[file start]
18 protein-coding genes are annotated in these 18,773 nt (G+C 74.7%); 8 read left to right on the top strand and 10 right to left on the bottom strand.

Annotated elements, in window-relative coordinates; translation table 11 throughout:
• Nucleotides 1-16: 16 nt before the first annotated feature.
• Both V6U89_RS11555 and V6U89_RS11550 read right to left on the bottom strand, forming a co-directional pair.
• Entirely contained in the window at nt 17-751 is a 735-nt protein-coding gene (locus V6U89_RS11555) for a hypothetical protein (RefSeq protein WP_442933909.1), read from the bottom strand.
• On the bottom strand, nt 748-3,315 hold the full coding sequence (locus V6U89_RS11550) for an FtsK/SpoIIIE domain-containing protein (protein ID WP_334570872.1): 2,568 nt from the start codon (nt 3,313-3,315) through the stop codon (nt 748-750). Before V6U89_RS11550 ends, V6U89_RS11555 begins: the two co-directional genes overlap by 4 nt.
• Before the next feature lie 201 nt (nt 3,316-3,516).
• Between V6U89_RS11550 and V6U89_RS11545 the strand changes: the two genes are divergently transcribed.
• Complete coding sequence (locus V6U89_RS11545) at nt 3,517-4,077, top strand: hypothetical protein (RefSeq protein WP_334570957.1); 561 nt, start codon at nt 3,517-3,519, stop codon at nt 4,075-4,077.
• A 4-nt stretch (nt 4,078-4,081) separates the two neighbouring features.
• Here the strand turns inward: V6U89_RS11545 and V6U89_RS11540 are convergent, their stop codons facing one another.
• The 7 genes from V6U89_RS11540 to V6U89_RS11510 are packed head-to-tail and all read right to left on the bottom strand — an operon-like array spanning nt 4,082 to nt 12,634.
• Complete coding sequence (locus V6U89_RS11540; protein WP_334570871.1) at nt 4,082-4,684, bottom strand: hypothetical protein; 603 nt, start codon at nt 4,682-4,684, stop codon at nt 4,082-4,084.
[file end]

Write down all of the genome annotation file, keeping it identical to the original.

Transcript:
18 protein-coding genes are annotated in these 18,773 nt (G+C 74.7%); 8 read left to right on the top strand and 10 right to left on the bottom strand.

Annotated elements, in window-relative coordinates; translation table 11 throughout:
• Nucleotides 1-16: 16 nt before the first annotated feature.
• Both V6U89_RS11555 and V6U89_RS11550 read right to left on the bottom strand, forming a co-directional pair.
• Entirely contained in the window at nt 17-751 is a 735-nt protein-coding gene (locus V6U89_RS11555) for a hypothetical protein (RefSeq protein WP_442933909.1), read from the bottom strand.
• On the bottom strand, nt 748-3,315 hold the full coding sequence (locus V6U89_RS11550) for an FtsK/SpoIIIE domain-containing protein (protein ID WP_334570872.1): 2,568 nt from the start codon (nt 3,313-3,315) through the stop codon (nt 748-750). Before V6U89_RS11550 ends, V6U89_RS11555 begins: the two co-directional genes overlap by 4 nt.
• Before the next feature lie 201 nt (nt 3,316-3,516).
• Between V6U89_RS11550 and V6U89_RS11545 the strand changes: the two genes are divergently transcribed.
• Complete coding sequence (locus V6U89_RS11545) at nt 3,517-4,077, top strand: hypothetical protein (RefSeq protein WP_334570957.1); 561 nt, start codon at nt 3,517-3,519, stop codon at nt 4,075-4,077.
• A 4-nt stretch (nt 4,078-4,081) separates the two neighbouring features.
• Here the strand turns inward: V6U89_RS11545 and V6U89_RS11540 are convergent, their stop codons facing one another.
• The 7 genes from V6U89_RS11540 to V6U89_RS11510 are packed head-to-tail and all read right to left on the bottom strand — an operon-like array spanning nt 4,082 to nt 12,634.
• Complete coding sequence (locus V6U89_RS11540; protein WP_334570871.1) at nt 4,082-4,684, bottom strand: hypothetical protein; 603 nt, start codon at nt 4,682-4,684, stop codon at nt 4,082-4,084.